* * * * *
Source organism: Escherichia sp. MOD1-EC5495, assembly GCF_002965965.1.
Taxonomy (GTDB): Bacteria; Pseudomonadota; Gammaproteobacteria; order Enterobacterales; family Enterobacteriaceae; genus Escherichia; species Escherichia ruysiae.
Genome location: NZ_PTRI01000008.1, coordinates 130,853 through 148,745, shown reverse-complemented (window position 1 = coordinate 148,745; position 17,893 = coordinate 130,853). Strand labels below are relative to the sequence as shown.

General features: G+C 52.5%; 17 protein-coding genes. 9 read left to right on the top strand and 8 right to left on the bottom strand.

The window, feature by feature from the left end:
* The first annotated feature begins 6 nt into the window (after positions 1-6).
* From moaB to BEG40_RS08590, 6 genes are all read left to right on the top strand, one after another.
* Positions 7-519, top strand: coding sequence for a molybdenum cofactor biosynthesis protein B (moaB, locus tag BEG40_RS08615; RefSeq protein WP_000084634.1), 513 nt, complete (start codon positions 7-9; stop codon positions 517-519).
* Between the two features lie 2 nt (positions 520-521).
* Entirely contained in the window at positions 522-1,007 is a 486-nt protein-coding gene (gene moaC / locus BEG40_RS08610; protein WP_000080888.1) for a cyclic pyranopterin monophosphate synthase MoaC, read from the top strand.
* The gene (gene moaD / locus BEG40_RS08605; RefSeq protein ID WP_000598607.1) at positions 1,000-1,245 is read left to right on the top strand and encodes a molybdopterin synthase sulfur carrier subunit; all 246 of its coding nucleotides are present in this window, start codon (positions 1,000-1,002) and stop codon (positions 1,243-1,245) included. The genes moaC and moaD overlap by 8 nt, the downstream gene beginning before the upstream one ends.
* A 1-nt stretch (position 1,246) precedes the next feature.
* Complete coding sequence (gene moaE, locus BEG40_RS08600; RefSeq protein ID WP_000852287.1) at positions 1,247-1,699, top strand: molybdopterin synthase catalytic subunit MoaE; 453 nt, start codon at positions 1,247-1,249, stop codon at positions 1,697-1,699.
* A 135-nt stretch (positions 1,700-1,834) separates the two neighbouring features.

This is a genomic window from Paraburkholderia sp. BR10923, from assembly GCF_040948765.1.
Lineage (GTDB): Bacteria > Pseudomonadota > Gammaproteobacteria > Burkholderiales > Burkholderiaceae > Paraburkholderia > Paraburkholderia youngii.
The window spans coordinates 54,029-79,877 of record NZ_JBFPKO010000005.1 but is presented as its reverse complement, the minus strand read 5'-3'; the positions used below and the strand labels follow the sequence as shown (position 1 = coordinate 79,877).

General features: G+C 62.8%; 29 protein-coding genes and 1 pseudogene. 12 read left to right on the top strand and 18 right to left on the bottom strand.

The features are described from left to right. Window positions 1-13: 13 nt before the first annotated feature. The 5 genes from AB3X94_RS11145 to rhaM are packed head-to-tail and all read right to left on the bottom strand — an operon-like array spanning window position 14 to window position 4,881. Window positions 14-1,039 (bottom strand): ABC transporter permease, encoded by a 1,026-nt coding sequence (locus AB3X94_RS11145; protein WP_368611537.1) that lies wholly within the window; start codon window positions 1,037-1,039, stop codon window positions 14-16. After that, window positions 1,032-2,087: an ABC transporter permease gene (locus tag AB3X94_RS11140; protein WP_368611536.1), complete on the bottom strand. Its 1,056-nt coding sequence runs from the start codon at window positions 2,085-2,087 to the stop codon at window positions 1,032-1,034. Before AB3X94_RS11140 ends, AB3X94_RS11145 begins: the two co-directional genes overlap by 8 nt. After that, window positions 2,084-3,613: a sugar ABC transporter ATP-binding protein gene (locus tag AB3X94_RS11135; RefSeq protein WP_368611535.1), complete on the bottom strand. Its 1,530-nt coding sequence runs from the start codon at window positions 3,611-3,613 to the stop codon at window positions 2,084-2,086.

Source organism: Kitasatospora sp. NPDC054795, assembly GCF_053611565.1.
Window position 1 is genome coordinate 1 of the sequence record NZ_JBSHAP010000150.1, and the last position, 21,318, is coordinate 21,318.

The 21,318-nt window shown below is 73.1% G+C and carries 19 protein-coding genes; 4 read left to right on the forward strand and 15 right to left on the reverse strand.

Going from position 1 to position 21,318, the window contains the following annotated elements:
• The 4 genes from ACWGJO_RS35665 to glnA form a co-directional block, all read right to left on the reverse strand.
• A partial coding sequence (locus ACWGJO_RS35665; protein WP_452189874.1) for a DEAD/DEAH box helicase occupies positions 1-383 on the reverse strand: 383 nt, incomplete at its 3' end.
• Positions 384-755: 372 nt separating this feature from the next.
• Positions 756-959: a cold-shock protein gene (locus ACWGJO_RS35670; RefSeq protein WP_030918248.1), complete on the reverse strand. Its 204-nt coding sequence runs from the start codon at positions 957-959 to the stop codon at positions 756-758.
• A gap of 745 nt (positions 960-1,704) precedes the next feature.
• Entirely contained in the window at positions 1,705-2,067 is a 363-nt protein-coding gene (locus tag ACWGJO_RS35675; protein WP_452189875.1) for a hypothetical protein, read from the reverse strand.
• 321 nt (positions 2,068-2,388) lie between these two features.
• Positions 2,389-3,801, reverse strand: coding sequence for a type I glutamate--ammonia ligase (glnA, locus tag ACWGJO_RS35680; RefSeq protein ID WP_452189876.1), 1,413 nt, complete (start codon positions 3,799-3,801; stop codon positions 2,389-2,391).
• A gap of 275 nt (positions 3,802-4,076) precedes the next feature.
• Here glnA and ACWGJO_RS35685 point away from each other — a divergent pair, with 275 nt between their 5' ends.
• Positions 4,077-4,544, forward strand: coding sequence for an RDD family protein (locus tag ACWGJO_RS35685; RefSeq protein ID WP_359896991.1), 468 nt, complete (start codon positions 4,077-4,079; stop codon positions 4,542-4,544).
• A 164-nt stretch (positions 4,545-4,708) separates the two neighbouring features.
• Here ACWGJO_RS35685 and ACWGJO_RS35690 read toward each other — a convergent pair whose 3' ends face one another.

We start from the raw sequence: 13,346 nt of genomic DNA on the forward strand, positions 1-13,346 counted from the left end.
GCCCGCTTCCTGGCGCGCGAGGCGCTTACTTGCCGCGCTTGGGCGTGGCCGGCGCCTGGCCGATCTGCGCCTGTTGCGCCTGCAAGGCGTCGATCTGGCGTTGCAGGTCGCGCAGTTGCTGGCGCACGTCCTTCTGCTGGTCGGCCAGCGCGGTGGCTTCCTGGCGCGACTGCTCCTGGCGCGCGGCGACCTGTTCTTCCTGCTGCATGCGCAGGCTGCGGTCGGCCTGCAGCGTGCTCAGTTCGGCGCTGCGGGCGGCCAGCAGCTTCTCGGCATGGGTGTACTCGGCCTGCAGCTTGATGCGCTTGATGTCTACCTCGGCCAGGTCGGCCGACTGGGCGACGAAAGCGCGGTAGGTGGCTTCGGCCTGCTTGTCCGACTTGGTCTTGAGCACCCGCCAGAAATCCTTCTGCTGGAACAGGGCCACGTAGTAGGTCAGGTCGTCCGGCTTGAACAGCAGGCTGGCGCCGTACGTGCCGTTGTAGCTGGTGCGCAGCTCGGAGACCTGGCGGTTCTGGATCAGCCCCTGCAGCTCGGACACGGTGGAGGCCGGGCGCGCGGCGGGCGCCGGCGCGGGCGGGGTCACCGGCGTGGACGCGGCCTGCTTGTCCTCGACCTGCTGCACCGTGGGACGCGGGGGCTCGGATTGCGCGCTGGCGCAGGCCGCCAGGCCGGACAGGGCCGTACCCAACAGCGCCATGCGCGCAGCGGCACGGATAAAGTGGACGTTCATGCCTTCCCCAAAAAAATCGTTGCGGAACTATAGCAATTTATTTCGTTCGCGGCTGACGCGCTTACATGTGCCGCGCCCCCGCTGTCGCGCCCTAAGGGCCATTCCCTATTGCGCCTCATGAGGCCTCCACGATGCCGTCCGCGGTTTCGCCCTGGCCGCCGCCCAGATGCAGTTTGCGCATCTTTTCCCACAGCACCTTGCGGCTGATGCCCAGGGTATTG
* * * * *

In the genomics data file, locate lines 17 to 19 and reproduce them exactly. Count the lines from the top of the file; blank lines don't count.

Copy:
The window spans coordinates 54,029-79,877 of record NZ_JBFPKO010000005.1 but is presented as its reverse complement, the minus strand read 5'-3'; the positions used below and the strand labels follow the sequence as shown (position 1 = coordinate 79,877).

General features: G+C 62.8%; 29 protein-coding genes and 1 pseudogene. 12 read left to right on the top strand and 18 right to left on the bottom strand.

The features are described from left to right. Window positions 1-13: 13 nt before the first annotated feature. The 5 genes from AB3X94_RS11145 to rhaM are packed head-to-tail and all read right to left on the bottom strand — an operon-like array spanning window position 14 to window position 4,881. Window positions 14-1,039 (bottom strand): ABC transporter permease, encoded by a 1,026-nt coding sequence (locus AB3X94_RS11145; protein WP_368611537.1) that lies wholly within the window; start codon window positions 1,037-1,039, stop codon window positions 14-16. After that, window positions 1,032-2,087: an ABC transporter permease gene (locus tag AB3X94_RS11140; protein WP_368611536.1), complete on the bottom strand. Its 1,056-nt coding sequence runs from the start codon at window positions 2,085-2,087 to the stop codon at window positions 1,032-1,034. Before AB3X94_RS11140 ends, AB3X94_RS11145 begins: the two co-directional genes overlap by 8 nt. After that, window positions 2,084-3,613: a sugar ABC transporter ATP-binding protein gene (locus tag AB3X94_RS11135; RefSeq protein WP_368611535.1), complete on the bottom strand. Its 1,530-nt coding sequence runs from the start codon at window positions 3,611-3,613 to the stop codon at window positions 2,084-2,086.